According to a report just released by the Wall Street Journal, Apple has acquired LinX Computational Imaging Ltd., an Israeli camera-technology company. LinX develops and markets miniature cameras for tablets and smartphones, and the results are impressive.
This is a game-changer. In the smartphone camera arena, s**t just got real.
LinX designs and manufactures multi-aperture cameras “that combine innovative image processing, advanced sensor and optics technology.” Their current lineup features 2, 3, and 4 aperture sensors. According to the company’s website, the units themselves “are significantly smaller than any camera on the market today” and promise DSLR quality for the smaller smartphone cameras.
In addition to capturing some pretty impressive 2D photos, LinX sensors can also acquire very accurate depth information of the complete scene, potentially allowing for multi-focal 3D images, similar to the Lytro camera, but with much greater quality.
In a technology presentation that LinX released in June of 2014,
“The thickness of the array camera in this case is smaller than the iPhone 5s camera significantly and can fit in device thinner than the iPhone. The total pixel count is the same.”
“Image Quality Comes First”
The technology presentation PDF is a good, surprisingly non-technical read. It’s filled with impressive examples compared against an iPhone 5S – an excellent smartphone camera, as well as a Samsung device.
“Multi aperture cameras have many advantages but for mobile device makers the decision of using such a camera in their products requires the cameras to meet the image quality standards of conventional single aperture mobile cameras.
“There are many attempts by various companies to develop multi aperture cameras but many of them suffer from serious artifacts and low effective resolution despite using a large sensor and special expensive optics.
“When designing our algorithms and modules our first priority has always been IMAGE QUALITY. We even leveraged the multiple channels to boost the sensitivity of the camera which allows us to capture stunning images at very low light levels and keep exposure times short at normal indoor light levels.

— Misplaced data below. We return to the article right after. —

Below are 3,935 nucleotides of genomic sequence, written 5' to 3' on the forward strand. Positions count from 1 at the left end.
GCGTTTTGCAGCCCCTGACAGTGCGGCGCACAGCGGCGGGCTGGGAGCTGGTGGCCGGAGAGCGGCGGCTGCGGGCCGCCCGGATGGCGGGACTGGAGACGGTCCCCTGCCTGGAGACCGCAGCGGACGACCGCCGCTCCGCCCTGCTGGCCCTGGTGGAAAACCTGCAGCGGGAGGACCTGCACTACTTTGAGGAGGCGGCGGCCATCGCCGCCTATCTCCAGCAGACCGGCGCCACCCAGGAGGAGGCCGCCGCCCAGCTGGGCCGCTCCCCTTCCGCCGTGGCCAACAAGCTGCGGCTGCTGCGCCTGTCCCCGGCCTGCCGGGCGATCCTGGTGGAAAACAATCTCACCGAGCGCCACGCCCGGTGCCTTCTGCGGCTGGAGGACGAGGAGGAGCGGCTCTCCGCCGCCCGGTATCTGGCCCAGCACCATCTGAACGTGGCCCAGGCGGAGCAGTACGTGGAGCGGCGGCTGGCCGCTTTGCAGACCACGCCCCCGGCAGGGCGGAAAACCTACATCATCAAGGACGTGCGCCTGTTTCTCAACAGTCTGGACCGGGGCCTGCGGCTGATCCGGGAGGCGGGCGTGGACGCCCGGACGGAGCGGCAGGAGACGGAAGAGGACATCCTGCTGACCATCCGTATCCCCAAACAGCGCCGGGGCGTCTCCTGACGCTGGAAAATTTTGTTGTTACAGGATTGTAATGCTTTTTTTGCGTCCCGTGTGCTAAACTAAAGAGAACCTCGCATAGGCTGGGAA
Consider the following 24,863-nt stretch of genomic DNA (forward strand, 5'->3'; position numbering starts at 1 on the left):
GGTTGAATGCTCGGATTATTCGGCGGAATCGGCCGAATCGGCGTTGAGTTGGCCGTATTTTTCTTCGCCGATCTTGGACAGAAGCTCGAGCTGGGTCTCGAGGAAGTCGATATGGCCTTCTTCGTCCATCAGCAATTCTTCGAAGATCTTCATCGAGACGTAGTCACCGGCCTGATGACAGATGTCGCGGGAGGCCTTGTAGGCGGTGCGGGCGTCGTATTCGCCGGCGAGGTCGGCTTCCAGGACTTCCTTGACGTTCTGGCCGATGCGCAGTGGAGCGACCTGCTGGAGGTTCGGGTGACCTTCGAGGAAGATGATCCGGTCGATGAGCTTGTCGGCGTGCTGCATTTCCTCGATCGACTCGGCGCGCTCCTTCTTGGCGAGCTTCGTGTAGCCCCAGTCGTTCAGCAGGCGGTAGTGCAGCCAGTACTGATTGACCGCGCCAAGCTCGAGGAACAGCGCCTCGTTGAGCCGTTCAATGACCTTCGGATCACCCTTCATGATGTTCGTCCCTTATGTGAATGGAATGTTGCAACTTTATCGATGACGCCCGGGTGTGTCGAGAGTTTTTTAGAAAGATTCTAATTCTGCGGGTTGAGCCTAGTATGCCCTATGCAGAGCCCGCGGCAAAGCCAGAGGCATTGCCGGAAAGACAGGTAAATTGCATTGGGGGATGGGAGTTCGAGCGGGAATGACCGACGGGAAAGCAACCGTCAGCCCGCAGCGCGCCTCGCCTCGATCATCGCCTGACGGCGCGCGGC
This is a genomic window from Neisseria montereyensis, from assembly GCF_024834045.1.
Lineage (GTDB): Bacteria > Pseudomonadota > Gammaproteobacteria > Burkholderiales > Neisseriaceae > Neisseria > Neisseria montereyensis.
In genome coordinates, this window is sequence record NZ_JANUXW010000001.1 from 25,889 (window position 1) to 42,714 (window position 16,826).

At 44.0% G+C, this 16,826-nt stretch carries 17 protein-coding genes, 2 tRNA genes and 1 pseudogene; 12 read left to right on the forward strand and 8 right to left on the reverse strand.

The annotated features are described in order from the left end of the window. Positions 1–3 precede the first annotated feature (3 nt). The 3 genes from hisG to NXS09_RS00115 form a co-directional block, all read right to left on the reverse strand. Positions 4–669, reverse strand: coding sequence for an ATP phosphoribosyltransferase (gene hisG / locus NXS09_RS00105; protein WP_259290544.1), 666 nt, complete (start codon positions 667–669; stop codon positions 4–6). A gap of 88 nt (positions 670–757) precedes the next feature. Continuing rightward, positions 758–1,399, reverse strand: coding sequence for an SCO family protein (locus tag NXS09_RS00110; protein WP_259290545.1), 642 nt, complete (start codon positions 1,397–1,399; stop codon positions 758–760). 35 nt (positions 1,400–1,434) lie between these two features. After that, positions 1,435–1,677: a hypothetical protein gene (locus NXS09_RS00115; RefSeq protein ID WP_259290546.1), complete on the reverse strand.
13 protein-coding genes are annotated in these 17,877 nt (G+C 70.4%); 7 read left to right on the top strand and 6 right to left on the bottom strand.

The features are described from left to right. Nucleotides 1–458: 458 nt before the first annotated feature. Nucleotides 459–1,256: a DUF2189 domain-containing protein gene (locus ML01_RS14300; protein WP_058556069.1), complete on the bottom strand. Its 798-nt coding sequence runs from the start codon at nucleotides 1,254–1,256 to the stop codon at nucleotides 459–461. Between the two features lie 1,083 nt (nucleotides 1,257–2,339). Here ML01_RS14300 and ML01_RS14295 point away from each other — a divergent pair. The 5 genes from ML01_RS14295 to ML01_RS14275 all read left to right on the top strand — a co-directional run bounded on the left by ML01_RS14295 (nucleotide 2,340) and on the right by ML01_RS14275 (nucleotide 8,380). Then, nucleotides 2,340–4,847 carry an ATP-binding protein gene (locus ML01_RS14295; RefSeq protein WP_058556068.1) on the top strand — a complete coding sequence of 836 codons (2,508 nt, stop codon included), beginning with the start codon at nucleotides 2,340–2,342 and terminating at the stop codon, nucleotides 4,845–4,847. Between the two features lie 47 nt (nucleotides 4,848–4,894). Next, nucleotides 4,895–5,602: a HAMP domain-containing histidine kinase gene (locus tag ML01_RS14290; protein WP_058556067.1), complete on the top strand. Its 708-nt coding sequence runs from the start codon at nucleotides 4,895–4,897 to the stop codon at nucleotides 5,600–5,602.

“Our array cameras capture SLR like images in normal lighting conditions with very low noise levels.
“The array camera can resolve more details than a conventional single aperture camera having the same pixel count!
“Our camera technology is not sensitive to pixel size and will pave the way for smaller and smaller pixels such as 0.9 um which is not suitable for standard single aperture cameras.”
To my eye, what the LinX sensors do is similar to what iPhone photo apps like Cortex Camera or Hydra – Amazing Photography do now – align and combine multiple exposures to create a single, higher-quality iPhone photo. Similar…. It looks like the multi-sensor arrays capture the exposure simultaneously, making the process faster and seamless to the user.
Much of the time, Apple purchases technology such as this and it languishes for years if it ever even appears in an actual product. However, with some of the recent patent filings and awards Apple has done lately, I strongly suspect that we’ll be seeing this technology in iPhone cameras sooner, rather than later.
In buying LinX, Apple has cast a strong vote of confidence for the viability of the technology as well as the brain trust of those who created it.
In English, Please. What Does This Mean for Me?
If this technology is rolled into future iPhones, this could mean at the very least:
- Sharper, higher-quality iPhone photos with less noise and fewer artifacts
- Higher quality photos in low-light – reduced noise and greater detail in dark areas
- Thinner iPhones
- Higher resolution photos with no loss of quality
- The ability to change the focus of the image after the shot
This is a significant acquisition by Apple. It confirms their commitment to iPhone photography. And these little buggers appear to be a huge leap forward for mobile photography. There is no downside to this acquisition – unless your are Samsung or Nokia.
I want one now.
What do you think? Is this a game-changer or will this technology “get disappeared” over time? Sound off in the comments below!
Images Copyright LinX Computational Imaging Ltd.